This spring I worked on an assignment for a family who had just moved to a new home. The house was originally built in the 1950’s, with little changes over the years. The couple decided to bring the place up to date. They tore down the wall between the kitchen and the living room and made a new door to the hallway. Above this door was room for a window.
Looking for inspiration
I really like the improvements they made. Also the decoration of the house is really nice. They have some beautiful paintings on the wall, made by their mothers. I especially liked one of the watercolours. Both the house and the painting became an inspiration for my design.
As an artist, you’re supposed to be drawing and painting every day. I have to admit that it doesn’t apply to me. Sometimes I am just to busy with work or family, or I am just too tired! Bad artist! But every now and again I manage to find a quiet moment to mess around with crayons and paint. One day I was making some small doodles on paintings when I saw something I liked. I picked up a new piece of paper and painted it again. I knew I found the design for this family. It looked like a streaming creek, with flower petals floating on the surface. I called it ‘Spring Creek’.
I always think of different ways I can make a design in glass
Fortunately, my clients like my design. Now I had to get to work. I always think of different ways I can make a design in glass. This time I wanted the window to be nice to look at from both sides. I also wanted the design to be visible without backlight. The window is inside a building, so there is less natural light during the day. I chose to use half clear, half opaque glass by Spectrum/Oceanside. The petals would be glued on both sides of the window.
To test the paint
I wanted to paint on both sides of the glass. With contour paint, this is no problem, but with the coloured paints it doesn’t always work. Sometimes the paint on the bottom side sticks to the shelf in the kiln. Also I wanted to create a watercolour effect. I needed to test that as well. To test the paint I made three samples on the same kind of glass I was planning on using. After firing them once, I turned them upside down and fired again. I put fresh shelf primer by Bullseye on the shelf. I was pleased with the results: only where the paint was thick, it was a little damaged.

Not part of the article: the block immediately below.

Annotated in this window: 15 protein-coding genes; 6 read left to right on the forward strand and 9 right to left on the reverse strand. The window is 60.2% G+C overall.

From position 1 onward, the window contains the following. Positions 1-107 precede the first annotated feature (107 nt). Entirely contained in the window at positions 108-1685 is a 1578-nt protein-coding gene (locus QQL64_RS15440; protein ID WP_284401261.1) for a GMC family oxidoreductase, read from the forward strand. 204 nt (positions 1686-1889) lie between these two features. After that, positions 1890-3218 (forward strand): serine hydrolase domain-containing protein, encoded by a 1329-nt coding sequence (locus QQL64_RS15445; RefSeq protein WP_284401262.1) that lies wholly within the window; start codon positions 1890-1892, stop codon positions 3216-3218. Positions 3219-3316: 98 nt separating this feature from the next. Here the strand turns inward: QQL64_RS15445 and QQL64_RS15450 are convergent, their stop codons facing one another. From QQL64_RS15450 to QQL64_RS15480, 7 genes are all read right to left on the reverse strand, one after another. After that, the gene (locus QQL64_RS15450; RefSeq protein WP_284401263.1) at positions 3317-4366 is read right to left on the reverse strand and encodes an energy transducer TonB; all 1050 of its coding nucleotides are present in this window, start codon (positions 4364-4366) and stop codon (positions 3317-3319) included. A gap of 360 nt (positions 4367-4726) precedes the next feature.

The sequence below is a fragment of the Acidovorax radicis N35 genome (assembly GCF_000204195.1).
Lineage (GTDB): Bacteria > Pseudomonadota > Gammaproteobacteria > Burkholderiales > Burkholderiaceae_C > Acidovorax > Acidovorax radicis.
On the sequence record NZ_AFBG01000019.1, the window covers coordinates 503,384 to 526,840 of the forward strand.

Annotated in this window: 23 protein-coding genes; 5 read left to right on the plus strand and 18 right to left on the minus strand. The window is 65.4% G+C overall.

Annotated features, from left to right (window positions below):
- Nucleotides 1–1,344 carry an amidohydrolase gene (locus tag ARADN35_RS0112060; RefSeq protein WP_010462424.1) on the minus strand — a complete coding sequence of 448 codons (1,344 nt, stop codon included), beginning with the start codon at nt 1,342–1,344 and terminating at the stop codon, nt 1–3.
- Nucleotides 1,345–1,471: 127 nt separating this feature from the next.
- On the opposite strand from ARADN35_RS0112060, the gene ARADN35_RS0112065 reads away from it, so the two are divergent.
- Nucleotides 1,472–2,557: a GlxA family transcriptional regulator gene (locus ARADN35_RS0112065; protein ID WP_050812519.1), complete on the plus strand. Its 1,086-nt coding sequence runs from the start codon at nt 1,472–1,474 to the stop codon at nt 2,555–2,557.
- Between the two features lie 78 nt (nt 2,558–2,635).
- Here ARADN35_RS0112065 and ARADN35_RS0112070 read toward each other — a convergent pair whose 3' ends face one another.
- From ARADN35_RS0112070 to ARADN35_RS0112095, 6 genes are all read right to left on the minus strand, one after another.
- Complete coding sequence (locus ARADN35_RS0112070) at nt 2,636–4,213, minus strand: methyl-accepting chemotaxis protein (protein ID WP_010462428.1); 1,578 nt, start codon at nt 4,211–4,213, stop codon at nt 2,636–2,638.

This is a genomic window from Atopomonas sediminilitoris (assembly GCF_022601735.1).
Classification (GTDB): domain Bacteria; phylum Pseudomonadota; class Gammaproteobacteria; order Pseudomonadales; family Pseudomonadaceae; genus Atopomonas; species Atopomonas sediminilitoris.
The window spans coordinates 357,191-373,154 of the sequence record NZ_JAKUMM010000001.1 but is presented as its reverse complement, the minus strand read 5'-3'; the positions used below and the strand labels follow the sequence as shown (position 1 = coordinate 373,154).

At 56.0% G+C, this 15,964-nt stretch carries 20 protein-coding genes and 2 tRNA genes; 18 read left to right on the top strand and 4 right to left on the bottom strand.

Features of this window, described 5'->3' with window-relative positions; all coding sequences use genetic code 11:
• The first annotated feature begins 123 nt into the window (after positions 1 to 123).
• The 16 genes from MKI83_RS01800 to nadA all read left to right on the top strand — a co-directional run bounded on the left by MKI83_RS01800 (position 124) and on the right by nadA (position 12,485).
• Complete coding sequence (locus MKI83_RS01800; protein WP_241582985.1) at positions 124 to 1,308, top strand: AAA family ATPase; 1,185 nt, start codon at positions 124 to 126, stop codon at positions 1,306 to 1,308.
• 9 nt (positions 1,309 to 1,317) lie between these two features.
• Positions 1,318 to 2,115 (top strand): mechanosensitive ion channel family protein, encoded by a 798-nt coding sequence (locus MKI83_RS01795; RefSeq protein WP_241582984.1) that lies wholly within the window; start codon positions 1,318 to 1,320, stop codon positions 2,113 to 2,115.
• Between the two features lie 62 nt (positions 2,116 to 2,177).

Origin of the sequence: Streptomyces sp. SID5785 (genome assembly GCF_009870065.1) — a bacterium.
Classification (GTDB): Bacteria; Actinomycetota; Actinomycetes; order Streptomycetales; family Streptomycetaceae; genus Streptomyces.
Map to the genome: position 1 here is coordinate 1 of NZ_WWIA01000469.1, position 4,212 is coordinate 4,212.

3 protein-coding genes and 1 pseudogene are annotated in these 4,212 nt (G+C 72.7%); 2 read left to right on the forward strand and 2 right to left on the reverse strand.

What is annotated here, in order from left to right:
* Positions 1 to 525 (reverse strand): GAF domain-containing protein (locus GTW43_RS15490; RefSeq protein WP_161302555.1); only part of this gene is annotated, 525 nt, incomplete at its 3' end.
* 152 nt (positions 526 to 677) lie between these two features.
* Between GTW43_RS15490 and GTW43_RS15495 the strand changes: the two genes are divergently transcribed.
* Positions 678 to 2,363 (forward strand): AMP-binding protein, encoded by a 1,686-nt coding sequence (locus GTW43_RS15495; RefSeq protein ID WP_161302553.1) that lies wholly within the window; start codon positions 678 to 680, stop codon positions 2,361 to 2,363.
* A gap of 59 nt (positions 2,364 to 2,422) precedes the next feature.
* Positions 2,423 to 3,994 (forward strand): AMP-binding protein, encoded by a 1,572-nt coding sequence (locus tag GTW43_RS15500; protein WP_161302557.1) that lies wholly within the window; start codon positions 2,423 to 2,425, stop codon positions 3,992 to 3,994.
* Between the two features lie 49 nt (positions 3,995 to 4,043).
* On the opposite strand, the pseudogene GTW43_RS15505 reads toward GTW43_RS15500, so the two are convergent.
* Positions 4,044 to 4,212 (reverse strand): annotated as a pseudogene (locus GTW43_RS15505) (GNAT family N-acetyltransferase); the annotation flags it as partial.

Painting both sides adds depth and makes the window change under different lighting
Eventually I made the window like this: I painted contour and coloured paints on both sides of five pieces of glass. Painting both sides adds depth and makes the window change under different lighting. These pieces I put in lead to make the complete panel. I also used different sizes of lead, to match the different thicknesses of the painted contour lines. Now all that was left were the purple petals.
Getting the balance between the glass powder and fusing paint right
I made a couple of tests with clear glass, fusing paint, glass powder and purple glass. I needed a couple of samples to get the balance between the glass powder and fusing paint right. When I was pleased with the results I assembled all petals and put them in the kiln. I full fused them, using Oceanside COE96 glass. Finally I glued them with Wacker SilGel onto the window and the panel was finished.
Small, but very rewarding
I was very curious how it would look at its final destination. This was a small project, but very rewarding. The family was happy, and happy customers make me very happy! My next adventure will bring me a bit more back to my roots: interior and furniture design. More on that next time…